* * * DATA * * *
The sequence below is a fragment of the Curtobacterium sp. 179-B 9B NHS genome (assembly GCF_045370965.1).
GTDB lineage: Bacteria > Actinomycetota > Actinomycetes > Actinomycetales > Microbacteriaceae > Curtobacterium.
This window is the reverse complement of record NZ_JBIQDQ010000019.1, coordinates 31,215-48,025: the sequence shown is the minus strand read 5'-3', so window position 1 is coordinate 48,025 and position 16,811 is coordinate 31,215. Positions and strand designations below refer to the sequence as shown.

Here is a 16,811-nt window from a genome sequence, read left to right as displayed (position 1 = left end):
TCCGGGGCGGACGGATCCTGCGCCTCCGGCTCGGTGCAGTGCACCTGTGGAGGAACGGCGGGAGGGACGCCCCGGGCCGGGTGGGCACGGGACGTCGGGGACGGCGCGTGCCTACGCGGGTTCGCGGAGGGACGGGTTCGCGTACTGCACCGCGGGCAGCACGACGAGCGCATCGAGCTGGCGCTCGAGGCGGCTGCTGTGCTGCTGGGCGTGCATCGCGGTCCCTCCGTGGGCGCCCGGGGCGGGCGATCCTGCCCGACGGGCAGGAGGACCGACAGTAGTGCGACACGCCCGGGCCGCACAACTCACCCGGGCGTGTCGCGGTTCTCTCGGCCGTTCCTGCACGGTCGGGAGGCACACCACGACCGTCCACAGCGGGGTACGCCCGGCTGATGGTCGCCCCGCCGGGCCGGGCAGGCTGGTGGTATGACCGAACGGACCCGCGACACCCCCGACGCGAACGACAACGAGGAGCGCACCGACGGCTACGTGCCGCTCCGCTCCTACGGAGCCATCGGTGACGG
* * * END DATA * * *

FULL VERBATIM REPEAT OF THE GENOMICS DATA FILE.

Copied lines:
The sequence below is a fragment of the Curtobacterium sp. 179-B 9B NHS genome (assembly GCF_045370965.1).
GTDB lineage: Bacteria > Actinomycetota > Actinomycetes > Actinomycetales > Microbacteriaceae > Curtobacterium.
This window is the reverse complement of record NZ_JBIQDQ010000019.1, coordinates 31,215-48,025: the sequence shown is the minus strand read 5'-3', so window position 1 is coordinate 48,025 and position 16,811 is coordinate 31,215. Positions and strand designations below refer to the sequence as shown.

Here is a 16,811-nt window from a genome sequence, read left to right as displayed (position 1 = left end):
TCCGGGGCGGACGGATCCTGCGCCTCCGGCTCGGTGCAGTGCACCTGTGGAGGAACGGCGGGAGGGACGCCCCGGGCCGGGTGGGCACGGGACGTCGGGGACGGCGCGTGCCTACGCGGGTTCGCGGAGGGACGGGTTCGCGTACTGCACCGCGGGCAGCACGACGAGCGCATCGAGCTGGCGCTCGAGGCGGCTGCTGTGCTGCTGGGCGTGCATCGCGGTCCCTCCGTGGGCGCCCGGGGCGGGCGATCCTGCCCGACGGGCAGGAGGACCGACAGTAGTGCGACACGCCCGGGCCGCACAACTCACCCGGGCGTGTCGCGGTTCTCTCGGCCGTTCCTGCACGGTCGGGAGGCACACCACGACCGTCCACAGCGGGGTACGCCCGGCTGATGGTCGCCCCGCCGGGCCGGGCAGGCTGGTGGTATGACCGAACGGACCCGCGACACCCCCGACGCGAACGACAACGAGGAGCGCACCGACGGCTACGTGCCGCTCCGCTCCTACGGAGCCATCGGTGACGG